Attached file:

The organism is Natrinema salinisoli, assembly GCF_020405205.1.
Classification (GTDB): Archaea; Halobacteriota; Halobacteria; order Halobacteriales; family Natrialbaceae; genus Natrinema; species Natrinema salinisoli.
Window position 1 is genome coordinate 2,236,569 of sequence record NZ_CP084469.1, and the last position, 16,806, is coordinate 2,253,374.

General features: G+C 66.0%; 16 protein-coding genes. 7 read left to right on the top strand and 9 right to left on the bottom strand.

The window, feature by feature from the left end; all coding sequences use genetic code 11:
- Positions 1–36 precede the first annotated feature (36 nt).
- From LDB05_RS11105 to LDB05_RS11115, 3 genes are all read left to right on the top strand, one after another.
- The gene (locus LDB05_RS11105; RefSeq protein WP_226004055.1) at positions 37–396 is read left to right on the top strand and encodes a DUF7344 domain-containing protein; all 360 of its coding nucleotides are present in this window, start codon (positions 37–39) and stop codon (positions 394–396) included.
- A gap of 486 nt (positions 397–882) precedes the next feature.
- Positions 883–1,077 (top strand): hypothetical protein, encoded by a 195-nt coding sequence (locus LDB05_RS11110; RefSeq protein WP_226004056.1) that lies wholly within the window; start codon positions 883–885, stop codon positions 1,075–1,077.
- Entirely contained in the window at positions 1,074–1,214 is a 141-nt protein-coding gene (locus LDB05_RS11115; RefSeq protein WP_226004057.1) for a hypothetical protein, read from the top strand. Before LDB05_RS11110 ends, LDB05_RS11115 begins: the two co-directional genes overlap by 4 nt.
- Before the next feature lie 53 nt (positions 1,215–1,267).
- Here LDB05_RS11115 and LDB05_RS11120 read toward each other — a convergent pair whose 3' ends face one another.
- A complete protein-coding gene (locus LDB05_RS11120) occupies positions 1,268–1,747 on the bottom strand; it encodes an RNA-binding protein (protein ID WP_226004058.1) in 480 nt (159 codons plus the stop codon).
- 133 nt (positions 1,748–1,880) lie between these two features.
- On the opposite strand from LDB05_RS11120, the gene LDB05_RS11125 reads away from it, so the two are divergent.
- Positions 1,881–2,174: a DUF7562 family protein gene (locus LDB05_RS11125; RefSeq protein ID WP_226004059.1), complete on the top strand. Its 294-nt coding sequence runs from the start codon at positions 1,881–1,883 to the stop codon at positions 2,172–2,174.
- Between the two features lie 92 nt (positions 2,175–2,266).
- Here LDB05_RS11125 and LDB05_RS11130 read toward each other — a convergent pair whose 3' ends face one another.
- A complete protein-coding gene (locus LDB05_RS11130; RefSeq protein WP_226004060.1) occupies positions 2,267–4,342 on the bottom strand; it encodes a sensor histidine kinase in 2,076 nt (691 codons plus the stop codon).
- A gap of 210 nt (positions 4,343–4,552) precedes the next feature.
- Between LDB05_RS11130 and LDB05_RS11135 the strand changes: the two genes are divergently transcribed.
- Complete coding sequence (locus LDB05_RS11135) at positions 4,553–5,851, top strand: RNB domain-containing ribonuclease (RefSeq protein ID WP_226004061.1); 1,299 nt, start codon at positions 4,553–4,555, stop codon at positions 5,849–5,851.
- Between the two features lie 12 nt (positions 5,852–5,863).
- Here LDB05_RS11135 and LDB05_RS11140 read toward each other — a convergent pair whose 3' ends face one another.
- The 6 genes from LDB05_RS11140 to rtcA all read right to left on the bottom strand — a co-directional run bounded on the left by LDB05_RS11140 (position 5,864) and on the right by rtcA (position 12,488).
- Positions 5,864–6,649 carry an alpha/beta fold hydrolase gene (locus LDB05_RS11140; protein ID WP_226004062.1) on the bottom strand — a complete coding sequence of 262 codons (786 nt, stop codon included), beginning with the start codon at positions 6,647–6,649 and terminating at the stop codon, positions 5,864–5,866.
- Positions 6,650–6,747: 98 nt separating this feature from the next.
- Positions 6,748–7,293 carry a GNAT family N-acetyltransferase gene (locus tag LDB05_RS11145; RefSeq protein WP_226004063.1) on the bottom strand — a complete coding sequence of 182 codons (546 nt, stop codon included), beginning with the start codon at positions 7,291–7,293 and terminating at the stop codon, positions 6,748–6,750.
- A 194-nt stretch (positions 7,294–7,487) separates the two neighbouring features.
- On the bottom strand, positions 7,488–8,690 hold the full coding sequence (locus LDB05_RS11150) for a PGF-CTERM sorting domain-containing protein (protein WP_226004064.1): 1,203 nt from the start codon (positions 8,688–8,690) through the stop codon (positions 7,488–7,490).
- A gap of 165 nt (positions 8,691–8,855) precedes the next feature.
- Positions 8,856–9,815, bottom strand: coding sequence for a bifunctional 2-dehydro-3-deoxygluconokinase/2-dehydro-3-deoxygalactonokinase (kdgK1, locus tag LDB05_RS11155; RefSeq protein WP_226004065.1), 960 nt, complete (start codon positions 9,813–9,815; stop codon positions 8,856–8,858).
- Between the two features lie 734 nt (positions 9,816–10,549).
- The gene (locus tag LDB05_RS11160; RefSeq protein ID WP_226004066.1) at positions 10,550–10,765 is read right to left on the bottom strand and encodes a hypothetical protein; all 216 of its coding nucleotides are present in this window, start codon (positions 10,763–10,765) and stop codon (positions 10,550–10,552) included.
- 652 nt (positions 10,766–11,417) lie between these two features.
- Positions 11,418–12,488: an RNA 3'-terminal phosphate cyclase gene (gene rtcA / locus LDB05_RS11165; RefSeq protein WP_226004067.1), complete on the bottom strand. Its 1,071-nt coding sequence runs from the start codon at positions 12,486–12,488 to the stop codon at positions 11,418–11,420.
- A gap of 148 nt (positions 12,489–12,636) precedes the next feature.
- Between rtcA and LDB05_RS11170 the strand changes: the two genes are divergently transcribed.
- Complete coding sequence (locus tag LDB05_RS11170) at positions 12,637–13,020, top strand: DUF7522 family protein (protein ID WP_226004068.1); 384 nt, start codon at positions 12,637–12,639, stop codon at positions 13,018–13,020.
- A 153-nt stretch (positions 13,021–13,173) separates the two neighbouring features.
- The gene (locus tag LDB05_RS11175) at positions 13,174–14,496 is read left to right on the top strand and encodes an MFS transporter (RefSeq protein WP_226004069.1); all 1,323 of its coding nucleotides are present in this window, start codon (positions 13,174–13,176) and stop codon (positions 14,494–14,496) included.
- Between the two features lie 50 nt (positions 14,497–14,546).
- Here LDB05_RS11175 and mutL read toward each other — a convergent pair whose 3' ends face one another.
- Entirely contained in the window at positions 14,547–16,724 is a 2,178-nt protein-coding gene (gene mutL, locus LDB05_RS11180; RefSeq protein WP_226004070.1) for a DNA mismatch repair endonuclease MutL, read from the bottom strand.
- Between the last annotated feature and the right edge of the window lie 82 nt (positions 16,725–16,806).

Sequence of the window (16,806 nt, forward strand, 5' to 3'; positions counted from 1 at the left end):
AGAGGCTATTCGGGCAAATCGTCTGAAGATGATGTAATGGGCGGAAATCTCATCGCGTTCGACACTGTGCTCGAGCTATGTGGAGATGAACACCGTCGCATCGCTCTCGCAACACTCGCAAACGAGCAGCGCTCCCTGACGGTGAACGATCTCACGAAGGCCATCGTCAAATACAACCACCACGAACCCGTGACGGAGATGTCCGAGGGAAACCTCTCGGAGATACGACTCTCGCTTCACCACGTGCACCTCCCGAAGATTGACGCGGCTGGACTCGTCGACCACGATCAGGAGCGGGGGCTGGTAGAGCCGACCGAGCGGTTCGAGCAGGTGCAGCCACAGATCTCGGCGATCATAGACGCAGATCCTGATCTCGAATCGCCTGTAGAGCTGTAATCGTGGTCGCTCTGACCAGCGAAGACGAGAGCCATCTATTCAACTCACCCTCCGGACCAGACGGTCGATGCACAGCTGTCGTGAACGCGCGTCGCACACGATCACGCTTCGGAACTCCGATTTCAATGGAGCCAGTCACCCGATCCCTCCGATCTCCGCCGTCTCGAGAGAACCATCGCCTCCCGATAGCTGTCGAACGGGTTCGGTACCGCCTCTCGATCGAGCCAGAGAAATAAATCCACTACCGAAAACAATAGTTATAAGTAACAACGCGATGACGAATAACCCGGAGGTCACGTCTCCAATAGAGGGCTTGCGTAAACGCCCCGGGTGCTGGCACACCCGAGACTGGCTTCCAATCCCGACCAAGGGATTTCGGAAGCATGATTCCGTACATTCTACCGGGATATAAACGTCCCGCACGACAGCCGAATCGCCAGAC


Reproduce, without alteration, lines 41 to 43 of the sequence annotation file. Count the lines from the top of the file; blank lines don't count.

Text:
- A 153-nt stretch (positions 13,021–13,173) separates the two neighbouring features.
- The gene (locus tag LDB05_RS11175) at positions 13,174–14,496 is read left to right on the top strand and encodes an MFS transporter (RefSeq protein WP_226004069.1); all 1,323 of its coding nucleotides are present in this window, start codon (positions 13,174–13,176) and stop codon (positions 14,494–14,496) included.
- Between the two features lie 50 nt (positions 14,497–14,546).